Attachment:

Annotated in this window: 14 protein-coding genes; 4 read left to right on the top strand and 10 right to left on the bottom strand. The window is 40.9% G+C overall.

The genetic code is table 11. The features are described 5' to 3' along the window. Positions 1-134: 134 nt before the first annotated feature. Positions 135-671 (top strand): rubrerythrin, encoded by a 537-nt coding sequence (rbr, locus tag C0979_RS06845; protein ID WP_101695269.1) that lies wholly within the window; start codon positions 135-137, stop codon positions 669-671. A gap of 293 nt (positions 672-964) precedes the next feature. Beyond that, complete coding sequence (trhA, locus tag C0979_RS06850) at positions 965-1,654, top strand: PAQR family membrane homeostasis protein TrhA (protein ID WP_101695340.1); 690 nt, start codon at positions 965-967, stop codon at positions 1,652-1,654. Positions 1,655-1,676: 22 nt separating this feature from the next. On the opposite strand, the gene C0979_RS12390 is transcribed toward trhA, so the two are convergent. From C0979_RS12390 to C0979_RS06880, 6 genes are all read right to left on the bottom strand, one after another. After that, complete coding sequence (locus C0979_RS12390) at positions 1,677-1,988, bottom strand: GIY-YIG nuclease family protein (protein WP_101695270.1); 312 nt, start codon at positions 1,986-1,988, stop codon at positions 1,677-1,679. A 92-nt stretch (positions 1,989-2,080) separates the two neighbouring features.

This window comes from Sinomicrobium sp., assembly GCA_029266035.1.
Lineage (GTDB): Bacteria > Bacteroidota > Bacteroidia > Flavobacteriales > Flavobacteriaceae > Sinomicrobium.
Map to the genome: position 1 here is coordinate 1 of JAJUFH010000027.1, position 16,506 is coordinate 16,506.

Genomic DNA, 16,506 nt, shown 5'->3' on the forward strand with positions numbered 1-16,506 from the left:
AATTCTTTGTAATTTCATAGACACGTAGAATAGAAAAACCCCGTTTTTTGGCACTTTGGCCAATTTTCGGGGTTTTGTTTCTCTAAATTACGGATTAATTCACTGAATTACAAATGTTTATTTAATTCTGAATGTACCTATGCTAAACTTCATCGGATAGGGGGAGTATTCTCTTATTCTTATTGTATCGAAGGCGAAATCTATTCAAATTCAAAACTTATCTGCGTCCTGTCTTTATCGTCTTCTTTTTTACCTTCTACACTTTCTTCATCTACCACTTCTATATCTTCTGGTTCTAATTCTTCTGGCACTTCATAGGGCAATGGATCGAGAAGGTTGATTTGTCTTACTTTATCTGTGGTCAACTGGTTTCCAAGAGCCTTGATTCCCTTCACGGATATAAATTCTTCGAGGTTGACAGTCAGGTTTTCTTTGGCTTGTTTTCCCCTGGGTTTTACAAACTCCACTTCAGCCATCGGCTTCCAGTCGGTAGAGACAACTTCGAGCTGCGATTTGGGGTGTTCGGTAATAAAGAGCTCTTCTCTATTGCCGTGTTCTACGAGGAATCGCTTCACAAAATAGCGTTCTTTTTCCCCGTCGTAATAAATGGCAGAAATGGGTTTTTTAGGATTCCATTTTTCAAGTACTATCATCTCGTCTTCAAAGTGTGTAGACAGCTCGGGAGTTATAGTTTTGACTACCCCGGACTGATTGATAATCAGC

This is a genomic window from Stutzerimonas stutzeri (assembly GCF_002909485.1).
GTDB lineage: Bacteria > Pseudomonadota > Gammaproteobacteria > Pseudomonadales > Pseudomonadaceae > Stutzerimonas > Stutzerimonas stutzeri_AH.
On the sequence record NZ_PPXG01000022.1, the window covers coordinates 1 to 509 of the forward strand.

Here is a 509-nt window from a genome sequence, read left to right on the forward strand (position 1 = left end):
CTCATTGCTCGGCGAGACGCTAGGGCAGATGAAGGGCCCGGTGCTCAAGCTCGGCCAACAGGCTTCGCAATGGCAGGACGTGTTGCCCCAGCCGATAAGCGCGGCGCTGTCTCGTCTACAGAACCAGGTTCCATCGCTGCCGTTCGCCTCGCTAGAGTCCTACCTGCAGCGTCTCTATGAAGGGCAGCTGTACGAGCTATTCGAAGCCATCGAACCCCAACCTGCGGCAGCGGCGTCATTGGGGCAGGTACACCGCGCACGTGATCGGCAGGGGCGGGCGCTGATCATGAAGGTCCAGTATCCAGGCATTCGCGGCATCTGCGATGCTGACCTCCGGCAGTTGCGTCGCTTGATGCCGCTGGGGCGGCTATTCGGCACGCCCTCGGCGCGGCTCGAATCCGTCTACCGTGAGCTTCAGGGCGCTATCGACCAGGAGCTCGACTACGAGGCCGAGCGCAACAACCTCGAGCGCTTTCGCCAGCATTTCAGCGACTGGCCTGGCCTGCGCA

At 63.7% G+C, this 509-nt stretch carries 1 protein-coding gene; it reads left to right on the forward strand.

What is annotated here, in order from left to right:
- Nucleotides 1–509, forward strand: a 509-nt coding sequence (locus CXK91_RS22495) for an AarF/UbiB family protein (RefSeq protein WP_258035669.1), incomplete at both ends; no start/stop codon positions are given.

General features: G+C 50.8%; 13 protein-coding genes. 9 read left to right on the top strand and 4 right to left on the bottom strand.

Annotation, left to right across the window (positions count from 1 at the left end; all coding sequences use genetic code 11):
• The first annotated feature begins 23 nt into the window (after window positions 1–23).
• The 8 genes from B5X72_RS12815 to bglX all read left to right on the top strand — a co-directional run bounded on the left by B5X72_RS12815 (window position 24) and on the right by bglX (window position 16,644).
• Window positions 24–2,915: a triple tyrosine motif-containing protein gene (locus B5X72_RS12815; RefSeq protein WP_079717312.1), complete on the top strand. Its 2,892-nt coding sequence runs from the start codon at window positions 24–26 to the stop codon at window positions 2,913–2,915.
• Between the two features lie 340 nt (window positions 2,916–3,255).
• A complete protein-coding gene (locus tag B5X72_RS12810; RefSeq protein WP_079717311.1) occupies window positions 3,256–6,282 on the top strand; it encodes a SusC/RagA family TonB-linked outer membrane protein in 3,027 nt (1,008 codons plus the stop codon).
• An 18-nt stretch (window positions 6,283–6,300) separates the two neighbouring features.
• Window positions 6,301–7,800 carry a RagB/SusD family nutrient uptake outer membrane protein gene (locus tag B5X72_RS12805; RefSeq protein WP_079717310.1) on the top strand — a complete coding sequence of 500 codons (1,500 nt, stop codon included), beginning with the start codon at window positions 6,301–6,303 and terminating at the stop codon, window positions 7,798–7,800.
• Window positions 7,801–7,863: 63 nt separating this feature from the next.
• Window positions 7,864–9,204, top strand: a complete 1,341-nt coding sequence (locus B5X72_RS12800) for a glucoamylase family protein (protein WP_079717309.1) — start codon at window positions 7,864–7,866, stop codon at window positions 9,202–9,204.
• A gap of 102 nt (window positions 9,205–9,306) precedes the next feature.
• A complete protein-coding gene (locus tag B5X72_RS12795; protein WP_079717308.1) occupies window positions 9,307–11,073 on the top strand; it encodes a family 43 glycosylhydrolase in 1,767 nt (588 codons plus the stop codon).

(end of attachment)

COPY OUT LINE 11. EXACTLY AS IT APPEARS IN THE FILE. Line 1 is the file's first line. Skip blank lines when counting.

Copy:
Here is a 509-nt window from a genome sequence, read left to right on the forward strand (position 1 = left end):